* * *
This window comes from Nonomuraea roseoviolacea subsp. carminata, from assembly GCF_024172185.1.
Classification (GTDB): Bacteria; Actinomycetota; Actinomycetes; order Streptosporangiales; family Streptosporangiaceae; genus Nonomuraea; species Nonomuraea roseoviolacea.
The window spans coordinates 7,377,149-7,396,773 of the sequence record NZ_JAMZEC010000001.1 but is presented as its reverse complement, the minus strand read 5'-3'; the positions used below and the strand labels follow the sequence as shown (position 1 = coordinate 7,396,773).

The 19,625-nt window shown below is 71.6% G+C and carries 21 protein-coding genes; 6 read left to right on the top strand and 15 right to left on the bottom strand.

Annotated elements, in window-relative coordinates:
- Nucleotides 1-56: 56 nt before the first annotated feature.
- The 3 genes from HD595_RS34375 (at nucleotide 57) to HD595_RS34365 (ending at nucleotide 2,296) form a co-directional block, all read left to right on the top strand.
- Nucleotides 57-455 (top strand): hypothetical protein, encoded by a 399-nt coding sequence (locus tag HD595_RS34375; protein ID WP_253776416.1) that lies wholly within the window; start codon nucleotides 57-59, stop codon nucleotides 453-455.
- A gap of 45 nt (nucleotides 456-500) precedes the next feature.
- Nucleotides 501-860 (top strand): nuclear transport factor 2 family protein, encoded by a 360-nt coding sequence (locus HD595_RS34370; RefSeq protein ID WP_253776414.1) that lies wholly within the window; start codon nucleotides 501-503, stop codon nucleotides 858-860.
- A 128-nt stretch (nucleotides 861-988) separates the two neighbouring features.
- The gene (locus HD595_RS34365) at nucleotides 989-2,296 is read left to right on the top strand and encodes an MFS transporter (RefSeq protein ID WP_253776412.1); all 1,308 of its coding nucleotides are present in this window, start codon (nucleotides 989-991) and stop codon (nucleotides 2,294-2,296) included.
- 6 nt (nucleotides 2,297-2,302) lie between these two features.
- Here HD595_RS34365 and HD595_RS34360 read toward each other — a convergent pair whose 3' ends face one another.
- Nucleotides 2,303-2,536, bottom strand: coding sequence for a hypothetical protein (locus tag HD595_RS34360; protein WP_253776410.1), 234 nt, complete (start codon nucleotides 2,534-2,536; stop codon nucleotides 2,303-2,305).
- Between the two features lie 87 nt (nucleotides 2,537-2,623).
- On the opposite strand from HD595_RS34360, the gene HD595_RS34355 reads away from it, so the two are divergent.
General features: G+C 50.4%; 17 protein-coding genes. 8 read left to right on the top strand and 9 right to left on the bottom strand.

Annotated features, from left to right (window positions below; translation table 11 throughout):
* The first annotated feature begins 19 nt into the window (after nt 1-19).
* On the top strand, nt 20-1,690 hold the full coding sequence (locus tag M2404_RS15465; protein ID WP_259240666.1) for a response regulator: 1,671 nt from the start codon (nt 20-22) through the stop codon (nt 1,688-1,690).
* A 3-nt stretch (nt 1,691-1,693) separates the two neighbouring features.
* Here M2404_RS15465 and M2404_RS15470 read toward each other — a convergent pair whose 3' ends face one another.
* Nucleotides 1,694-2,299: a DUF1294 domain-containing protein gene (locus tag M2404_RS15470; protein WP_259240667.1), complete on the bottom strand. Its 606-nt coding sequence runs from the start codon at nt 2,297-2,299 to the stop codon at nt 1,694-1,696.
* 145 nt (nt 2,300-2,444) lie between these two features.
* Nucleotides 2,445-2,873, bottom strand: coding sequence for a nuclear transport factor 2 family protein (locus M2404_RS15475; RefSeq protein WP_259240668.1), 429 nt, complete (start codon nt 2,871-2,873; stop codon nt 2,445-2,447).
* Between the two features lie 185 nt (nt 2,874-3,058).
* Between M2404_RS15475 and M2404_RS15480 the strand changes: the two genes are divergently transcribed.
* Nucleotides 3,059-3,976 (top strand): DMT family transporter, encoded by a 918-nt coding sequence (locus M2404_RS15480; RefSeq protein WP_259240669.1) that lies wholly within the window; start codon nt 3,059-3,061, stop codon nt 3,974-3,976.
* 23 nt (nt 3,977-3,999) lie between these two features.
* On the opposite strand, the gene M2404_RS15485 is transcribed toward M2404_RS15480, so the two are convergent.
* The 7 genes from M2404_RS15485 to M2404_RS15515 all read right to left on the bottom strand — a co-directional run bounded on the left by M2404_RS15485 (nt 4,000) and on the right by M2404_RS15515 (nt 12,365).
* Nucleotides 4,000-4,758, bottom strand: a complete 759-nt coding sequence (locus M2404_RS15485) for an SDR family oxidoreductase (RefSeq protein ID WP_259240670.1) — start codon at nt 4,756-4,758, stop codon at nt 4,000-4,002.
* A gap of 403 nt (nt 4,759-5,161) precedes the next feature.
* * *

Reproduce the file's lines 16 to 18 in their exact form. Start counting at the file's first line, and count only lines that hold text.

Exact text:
- Between the two features lie 87 nt (nucleotides 2,537-2,623).
- On the opposite strand from HD595_RS34360, the gene HD595_RS34355 reads away from it, so the two are divergent.
General features: G+C 50.4%; 17 protein-coding genes. 8 read left to right on the top strand and 9 right to left on the bottom strand.